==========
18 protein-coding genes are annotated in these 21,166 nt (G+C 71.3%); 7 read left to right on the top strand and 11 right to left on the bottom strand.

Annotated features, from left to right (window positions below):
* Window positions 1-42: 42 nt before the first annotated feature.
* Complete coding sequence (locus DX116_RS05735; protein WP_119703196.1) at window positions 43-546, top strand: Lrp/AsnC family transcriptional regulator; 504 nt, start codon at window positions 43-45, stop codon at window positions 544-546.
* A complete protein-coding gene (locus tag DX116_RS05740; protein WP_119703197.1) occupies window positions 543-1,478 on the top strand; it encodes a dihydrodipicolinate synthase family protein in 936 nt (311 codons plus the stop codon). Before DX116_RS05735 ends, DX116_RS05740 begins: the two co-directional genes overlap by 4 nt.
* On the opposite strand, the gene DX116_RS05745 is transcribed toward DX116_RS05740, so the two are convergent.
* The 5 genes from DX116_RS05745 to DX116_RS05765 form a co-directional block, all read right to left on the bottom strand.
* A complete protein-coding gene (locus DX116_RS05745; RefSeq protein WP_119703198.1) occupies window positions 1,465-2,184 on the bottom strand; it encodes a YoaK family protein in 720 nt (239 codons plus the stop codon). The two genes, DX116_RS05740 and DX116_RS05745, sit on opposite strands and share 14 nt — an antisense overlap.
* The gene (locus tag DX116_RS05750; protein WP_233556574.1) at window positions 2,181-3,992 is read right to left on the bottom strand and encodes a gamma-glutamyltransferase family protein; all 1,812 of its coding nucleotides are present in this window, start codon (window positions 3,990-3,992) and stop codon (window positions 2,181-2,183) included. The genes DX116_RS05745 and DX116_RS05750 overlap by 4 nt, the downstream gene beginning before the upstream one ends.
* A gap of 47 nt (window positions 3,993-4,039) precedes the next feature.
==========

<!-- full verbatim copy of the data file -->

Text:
18 protein-coding genes are annotated in these 21,166 nt (G+C 71.3%); 7 read left to right on the top strand and 11 right to left on the bottom strand.

Annotated features, from left to right (window positions below):
* Window positions 1-42: 42 nt before the first annotated feature.
* Complete coding sequence (locus DX116_RS05735; protein WP_119703196.1) at window positions 43-546, top strand: Lrp/AsnC family transcriptional regulator; 504 nt, start codon at window positions 43-45, stop codon at window positions 544-546.
* A complete protein-coding gene (locus tag DX116_RS05740; protein WP_119703197.1) occupies window positions 543-1,478 on the top strand; it encodes a dihydrodipicolinate synthase family protein in 936 nt (311 codons plus the stop codon). Before DX116_RS05735 ends, DX116_RS05740 begins: the two co-directional genes overlap by 4 nt.
* On the opposite strand, the gene DX116_RS05745 is transcribed toward DX116_RS05740, so the two are convergent.
* The 5 genes from DX116_RS05745 to DX116_RS05765 form a co-directional block, all read right to left on the bottom strand.
* A complete protein-coding gene (locus DX116_RS05745; RefSeq protein WP_119703198.1) occupies window positions 1,465-2,184 on the bottom strand; it encodes a YoaK family protein in 720 nt (239 codons plus the stop codon). The two genes, DX116_RS05740 and DX116_RS05745, sit on opposite strands and share 14 nt — an antisense overlap.
* The gene (locus tag DX116_RS05750; protein WP_233556574.1) at window positions 2,181-3,992 is read right to left on the bottom strand and encodes a gamma-glutamyltransferase family protein; all 1,812 of its coding nucleotides are present in this window, start codon (window positions 3,990-3,992) and stop codon (window positions 2,181-2,183) included. The genes DX116_RS05745 and DX116_RS05750 overlap by 4 nt, the downstream gene beginning before the upstream one ends.
* A gap of 47 nt (window positions 3,993-4,039) precedes the next feature.